It has been suggested recently that we include a Draft Motion for District and County Councils on this website. Please see below, which can be copied and pasted if required:
“The Council calls upon the Government to make fair transitional State Pension arrangements for all women born in the 1950s, who have unfairly borne the burden of the increase to the State Pension Age (SPA) with lack of appropriate notification. 3.8million women had significant pension changes imposed on them by the Pensions Acts of 1995 and 2011 with little or no personal notification of the changes. Some women had only two years notice of a six-year increase to their state pension age. Many had no notification at all.
Many women born in the 1950’s are living in hardship. Retirement plans have been shattered with devastating consequences. Many of these women are already out of the labour market, caring for elderly relatives, and/or providing childcare forgrandchildren, or suffer discrimination in the workplace and struggle to find employment. Women born in this decade are suffering financially. These women have worked hard, raised families and paid their tax and national insurance with the expectation that they would be financially secure when reaching 60.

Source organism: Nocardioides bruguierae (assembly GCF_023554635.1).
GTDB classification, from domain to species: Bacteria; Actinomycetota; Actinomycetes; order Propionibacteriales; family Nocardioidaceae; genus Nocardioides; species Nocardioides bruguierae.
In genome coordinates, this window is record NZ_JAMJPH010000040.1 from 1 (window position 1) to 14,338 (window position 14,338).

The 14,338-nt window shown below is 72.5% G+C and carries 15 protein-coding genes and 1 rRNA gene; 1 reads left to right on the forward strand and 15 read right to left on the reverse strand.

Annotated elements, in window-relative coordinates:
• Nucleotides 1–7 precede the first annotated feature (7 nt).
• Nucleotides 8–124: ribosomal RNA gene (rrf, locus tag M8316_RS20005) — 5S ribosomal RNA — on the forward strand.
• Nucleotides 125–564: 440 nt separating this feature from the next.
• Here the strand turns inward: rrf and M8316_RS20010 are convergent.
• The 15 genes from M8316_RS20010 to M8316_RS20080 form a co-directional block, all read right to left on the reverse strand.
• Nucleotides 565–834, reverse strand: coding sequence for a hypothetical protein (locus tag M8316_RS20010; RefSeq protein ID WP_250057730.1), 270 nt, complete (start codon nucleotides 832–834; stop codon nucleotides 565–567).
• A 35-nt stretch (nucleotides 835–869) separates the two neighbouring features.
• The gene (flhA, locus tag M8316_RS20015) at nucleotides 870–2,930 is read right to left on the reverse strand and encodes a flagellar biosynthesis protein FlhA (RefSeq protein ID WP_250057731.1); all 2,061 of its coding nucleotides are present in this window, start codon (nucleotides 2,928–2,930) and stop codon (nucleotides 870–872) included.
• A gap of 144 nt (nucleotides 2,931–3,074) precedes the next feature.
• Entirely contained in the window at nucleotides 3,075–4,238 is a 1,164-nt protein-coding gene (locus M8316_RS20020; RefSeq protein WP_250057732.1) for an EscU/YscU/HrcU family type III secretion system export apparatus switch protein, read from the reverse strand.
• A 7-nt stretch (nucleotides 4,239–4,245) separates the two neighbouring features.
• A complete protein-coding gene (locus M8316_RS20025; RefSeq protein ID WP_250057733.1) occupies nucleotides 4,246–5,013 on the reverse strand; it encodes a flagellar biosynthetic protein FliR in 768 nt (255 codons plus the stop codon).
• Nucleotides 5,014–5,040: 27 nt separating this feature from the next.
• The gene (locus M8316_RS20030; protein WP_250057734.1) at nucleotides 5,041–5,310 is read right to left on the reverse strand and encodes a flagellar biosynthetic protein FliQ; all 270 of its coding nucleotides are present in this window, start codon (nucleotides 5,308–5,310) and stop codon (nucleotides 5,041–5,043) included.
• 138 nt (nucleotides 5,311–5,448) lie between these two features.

It is not the pension age itself that is in dispute – it is widely accepted that women and men should retire at the same time. The issue is that the rise in the women’s state pension age has been too rapid and has happened without sufficient notice being given to the women affected, leaving them with no time to make alternative arrangements.
The Council calls upon the Government “To provide fair transitional State Pension arrangements for all women affected by the changes. This translates into a ‘bridging’ pension to provide an income from age 60 until State Pension Age. An income that is not means-tested, and also includes recompense for losses incurred, for those women who have already reached their SPA, so that women do not live in hardship due to pension changes they were not told about until it was too late to make alternative arrangements.”
We do not ask for a reversal of any Pension Act to age 60.